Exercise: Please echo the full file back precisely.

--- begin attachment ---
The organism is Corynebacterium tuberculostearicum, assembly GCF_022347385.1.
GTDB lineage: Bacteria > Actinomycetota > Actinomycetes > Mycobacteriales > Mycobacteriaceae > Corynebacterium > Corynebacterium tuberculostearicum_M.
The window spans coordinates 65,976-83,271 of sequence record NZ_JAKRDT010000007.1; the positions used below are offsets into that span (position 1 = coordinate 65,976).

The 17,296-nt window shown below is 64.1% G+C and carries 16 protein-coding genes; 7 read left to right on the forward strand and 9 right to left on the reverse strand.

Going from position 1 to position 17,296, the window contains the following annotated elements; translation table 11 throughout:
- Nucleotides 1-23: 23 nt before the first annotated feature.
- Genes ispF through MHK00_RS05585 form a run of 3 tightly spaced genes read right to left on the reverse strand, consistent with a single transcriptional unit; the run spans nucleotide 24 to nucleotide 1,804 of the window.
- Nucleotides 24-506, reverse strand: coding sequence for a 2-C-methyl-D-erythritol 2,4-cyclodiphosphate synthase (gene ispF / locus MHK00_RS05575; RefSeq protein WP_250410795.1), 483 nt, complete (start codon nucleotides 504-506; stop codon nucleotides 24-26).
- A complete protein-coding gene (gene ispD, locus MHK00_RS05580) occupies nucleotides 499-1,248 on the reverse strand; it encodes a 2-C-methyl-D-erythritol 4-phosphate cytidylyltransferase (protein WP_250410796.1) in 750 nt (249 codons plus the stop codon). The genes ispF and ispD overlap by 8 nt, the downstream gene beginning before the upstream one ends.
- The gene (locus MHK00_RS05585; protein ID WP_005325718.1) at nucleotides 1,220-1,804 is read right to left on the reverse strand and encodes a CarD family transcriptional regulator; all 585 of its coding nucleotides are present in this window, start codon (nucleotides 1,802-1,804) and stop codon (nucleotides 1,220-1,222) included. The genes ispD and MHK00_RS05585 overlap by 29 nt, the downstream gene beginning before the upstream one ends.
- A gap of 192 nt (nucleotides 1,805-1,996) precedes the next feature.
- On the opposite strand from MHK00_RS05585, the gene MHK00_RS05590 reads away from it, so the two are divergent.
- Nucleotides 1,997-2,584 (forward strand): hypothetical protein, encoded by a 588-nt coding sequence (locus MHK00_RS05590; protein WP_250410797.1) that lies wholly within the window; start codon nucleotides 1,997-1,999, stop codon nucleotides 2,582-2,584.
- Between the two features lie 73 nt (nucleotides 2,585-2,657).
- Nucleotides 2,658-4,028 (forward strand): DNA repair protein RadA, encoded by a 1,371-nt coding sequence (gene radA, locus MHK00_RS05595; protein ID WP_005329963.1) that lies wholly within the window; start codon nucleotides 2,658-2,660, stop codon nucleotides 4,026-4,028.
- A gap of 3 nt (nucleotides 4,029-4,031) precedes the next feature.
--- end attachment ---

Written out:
The organism is Corynebacterium tuberculostearicum, assembly GCF_022347385.1.
GTDB lineage: Bacteria > Actinomycetota > Actinomycetes > Mycobacteriales > Mycobacteriaceae > Corynebacterium > Corynebacterium tuberculostearicum_M.
The window spans coordinates 65,976-83,271 of sequence record NZ_JAKRDT010000007.1; the positions used below are offsets into that span (position 1 = coordinate 65,976).

The 17,296-nt window shown below is 64.1% G+C and carries 16 protein-coding genes; 7 read left to right on the forward strand and 9 right to left on the reverse strand.

Going from position 1 to position 17,296, the window contains the following annotated elements; translation table 11 throughout:
- Nucleotides 1-23: 23 nt before the first annotated feature.
- Genes ispF through MHK00_RS05585 form a run of 3 tightly spaced genes read right to left on the reverse strand, consistent with a single transcriptional unit; the run spans nucleotide 24 to nucleotide 1,804 of the window.
- Nucleotides 24-506, reverse strand: coding sequence for a 2-C-methyl-D-erythritol 2,4-cyclodiphosphate synthase (gene ispF / locus MHK00_RS05575; RefSeq protein WP_250410795.1), 483 nt, complete (start codon nucleotides 504-506; stop codon nucleotides 24-26).
- A complete protein-coding gene (gene ispD, locus MHK00_RS05580) occupies nucleotides 499-1,248 on the reverse strand; it encodes a 2-C-methyl-D-erythritol 4-phosphate cytidylyltransferase (protein WP_250410796.1) in 750 nt (249 codons plus the stop codon). The genes ispF and ispD overlap by 8 nt, the downstream gene beginning before the upstream one ends.
- The gene (locus MHK00_RS05585; protein ID WP_005325718.1) at nucleotides 1,220-1,804 is read right to left on the reverse strand and encodes a CarD family transcriptional regulator; all 585 of its coding nucleotides are present in this window, start codon (nucleotides 1,802-1,804) and stop codon (nucleotides 1,220-1,222) included. The genes ispD and MHK00_RS05585 overlap by 29 nt, the downstream gene beginning before the upstream one ends.
- A gap of 192 nt (nucleotides 1,805-1,996) precedes the next feature.
- On the opposite strand from MHK00_RS05585, the gene MHK00_RS05590 reads away from it, so the two are divergent.
- Nucleotides 1,997-2,584 (forward strand): hypothetical protein, encoded by a 588-nt coding sequence (locus MHK00_RS05590; protein WP_250410797.1) that lies wholly within the window; start codon nucleotides 1,997-1,999, stop codon nucleotides 2,582-2,584.
- Between the two features lie 73 nt (nucleotides 2,585-2,657).
- Nucleotides 2,658-4,028 (forward strand): DNA repair protein RadA, encoded by a 1,371-nt coding sequence (gene radA, locus MHK00_RS05595; protein ID WP_005329963.1) that lies wholly within the window; start codon nucleotides 2,658-2,660, stop codon nucleotides 4,026-4,028.
- A gap of 3 nt (nucleotides 4,029-4,031) precedes the next feature.